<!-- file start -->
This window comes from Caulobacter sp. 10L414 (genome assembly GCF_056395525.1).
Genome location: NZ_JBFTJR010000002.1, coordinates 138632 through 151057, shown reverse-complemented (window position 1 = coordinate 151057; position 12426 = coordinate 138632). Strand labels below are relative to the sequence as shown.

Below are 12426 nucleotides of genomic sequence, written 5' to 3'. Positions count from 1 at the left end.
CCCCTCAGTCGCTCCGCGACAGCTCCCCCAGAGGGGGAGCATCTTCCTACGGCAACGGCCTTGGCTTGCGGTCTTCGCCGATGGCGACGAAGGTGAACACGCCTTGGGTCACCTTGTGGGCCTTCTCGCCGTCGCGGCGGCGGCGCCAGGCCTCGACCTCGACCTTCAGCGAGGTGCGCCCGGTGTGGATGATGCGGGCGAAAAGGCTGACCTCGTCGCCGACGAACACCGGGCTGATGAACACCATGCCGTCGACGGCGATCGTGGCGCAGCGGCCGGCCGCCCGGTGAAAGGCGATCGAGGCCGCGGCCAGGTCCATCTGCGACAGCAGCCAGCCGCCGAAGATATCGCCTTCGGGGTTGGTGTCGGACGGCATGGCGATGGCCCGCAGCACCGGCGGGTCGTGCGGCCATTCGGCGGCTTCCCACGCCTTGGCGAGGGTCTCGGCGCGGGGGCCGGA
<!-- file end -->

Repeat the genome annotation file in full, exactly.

This window comes from Caulobacter sp. 10L414 (genome assembly GCF_056395525.1).
Genome location: NZ_JBFTJR010000002.1, coordinates 138632 through 151057, shown reverse-complemented (window position 1 = coordinate 151057; position 12426 = coordinate 138632). Strand labels below are relative to the sequence as shown.

Below are 12426 nucleotides of genomic sequence, written 5' to 3'. Positions count from 1 at the left end.
CCCCTCAGTCGCTCCGCGACAGCTCCCCCAGAGGGGGAGCATCTTCCTACGGCAACGGCCTTGGCTTGCGGTCTTCGCCGATGGCGACGAAGGTGAACACGCCTTGGGTCACCTTGTGGGCCTTCTCGCCGTCGCGGCGGCGGCGCCAGGCCTCGACCTCGACCTTCAGCGAGGTGCGCCCGGTGTGGATGATGCGGGCGAAAAGGCTGACCTCGTCGCCGACGAACACCGGGCTGATGAACACCATGCCGTCGACGGCGATCGTGGCGCAGCGGCCGGCCGCCCGGTGAAAGGCGATCGAGGCCGCGGCCAGGTCCATCTGCGACAGCAGCCAGCCGCCGAAGATATCGCCTTCGGGGTTGGTGTCGGACGGCATGGCGATGGCCCGCAGCACCGGCGGGTCGTGCGGCCATTCGGCGGCTTCCCACGCCTTGGCGAGGGTCTCGGCGCGGGGGCCGGA